Day 6 - Vienna to Budapest via Bratislava | Guided tour of Bratislava

After continental breakfast, proceed to the town of Bratislava, the capital of Slovakia. Slovakia's youthful capital has transformed itself from a relatively unappealing sprawl of postwar, Communist-era buildings into a relaxed and pleasant medium-size capital in the span of little more than a decade. The city's compact Old Town has been completely and stunningly renovated. Most of the area is restricted to car traffic, and in the evenings, it seems, the whole town converges on the center for a cup of coffee or a glass of wine. Plan on being thoroughly charmed, and you might even consider extending your stay. Upon arrival in Bratislava, proceed on a guided tour of the city. You will be taken to visit Bratislava Castle, St. Martin’s Cathedral, Grassalkovich Palace - Slovakia's White House, Old Town Hall, Novy Most (New Bridge) and Observation Deck. After the tour is over, you will be transferred to Budapest, the capital of Hungary. Upon arrival in the city, you will be taken for dinner at an Indian restaurant after which you can retire to your hotel in Budapest for overnight stay.

Day 7 - Exploring Budapest | Guided tour of Budapest, Visit The Buda Castle, Visit Szentendre

Architecturally stunning Budapest is a tour de force of Hapsburg splendor, best appreciated over rich cream cakes in a chandelier-lit Gerbeaud coffee house or a sumptuous steam in a Gellért thermal bath. Beyond the grandeur of the Royal Palace and the Hungarian State Opera House, the city has its head very much in the progressive, party-loving present. Free of its communist shackles, a dynamic cultural undercurrent once again flows freely down the Danube and across the city's grandly designed boulevards. After a continental breakfast, we proceed for a guided city tour of Budapest. See the Parliament Building, Margaret Island, Fishermen's Bastion, the Royal Castle, and Matthias Coronation Church. In the afternoon, visit the famous Buda Castle that dominates the twin cities of Buda and Pest, separated by the broad ribbon of the Danube. Heroes' Square typifies the modern capital, while along the riverbank you find the old inns and wine cellars. Later we proceed on a guided tour to Szentendre- near Budapest. The picturesque town of Szentendre sits at the foot of the Pilis Hill, on the banks of the Danube, north of Budapest, famous for its Skanzen (open-air ethnographical museum). In the evening take a cruise along the River Danube admiring the beauty of the twin cities Buda and Pest. At the end of the day, enjoy home-style dinner at an Indian restaurant after which you can retire to your hotel in Budapest for overnight stay.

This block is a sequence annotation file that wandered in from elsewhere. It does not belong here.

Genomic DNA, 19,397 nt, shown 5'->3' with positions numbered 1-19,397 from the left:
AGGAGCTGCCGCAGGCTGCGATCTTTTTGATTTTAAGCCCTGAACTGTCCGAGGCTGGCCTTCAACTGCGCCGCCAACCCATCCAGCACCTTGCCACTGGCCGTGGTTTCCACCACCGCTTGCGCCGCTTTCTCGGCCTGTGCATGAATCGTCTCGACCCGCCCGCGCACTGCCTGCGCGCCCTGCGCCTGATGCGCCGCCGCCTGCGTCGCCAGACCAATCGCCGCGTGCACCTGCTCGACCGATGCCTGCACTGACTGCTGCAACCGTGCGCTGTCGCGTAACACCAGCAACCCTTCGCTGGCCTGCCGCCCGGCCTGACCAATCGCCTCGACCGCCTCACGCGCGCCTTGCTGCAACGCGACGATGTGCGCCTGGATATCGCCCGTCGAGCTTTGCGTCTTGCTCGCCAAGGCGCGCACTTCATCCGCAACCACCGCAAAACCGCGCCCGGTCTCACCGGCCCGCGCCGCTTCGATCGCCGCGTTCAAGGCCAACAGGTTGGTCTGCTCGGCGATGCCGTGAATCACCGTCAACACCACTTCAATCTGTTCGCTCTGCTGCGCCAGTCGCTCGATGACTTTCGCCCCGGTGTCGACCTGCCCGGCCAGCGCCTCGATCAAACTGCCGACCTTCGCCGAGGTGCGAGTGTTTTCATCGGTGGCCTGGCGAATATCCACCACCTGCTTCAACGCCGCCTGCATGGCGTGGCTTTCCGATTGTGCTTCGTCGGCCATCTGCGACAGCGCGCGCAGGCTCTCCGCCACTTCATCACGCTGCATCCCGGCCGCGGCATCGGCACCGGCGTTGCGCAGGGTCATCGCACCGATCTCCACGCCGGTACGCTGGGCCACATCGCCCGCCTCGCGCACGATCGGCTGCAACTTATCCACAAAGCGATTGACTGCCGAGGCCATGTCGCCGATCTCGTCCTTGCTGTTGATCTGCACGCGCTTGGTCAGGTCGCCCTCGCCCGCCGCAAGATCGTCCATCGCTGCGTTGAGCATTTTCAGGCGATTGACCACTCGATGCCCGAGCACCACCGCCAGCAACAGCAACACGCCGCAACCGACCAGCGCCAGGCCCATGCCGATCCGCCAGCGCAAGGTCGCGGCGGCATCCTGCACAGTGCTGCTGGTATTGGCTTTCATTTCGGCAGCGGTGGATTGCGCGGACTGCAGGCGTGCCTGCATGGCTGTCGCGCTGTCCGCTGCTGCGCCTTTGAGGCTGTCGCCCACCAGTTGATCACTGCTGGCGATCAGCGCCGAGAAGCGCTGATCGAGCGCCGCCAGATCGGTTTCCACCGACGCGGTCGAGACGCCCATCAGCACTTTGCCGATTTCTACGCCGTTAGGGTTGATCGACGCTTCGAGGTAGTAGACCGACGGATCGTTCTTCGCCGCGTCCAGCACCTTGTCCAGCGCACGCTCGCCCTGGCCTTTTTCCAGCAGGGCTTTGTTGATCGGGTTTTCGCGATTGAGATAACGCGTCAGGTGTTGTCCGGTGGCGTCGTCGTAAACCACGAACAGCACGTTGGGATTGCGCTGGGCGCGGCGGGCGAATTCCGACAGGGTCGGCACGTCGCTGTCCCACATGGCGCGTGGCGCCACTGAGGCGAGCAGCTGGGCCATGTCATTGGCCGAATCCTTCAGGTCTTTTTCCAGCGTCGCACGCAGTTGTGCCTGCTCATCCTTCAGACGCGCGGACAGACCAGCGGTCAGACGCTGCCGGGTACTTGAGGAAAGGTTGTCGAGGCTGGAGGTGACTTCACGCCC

Day 8 - Depart Budapest

After a continental breakfast, check out of the hotel and proceed to Budapest Airport to board your flight back home.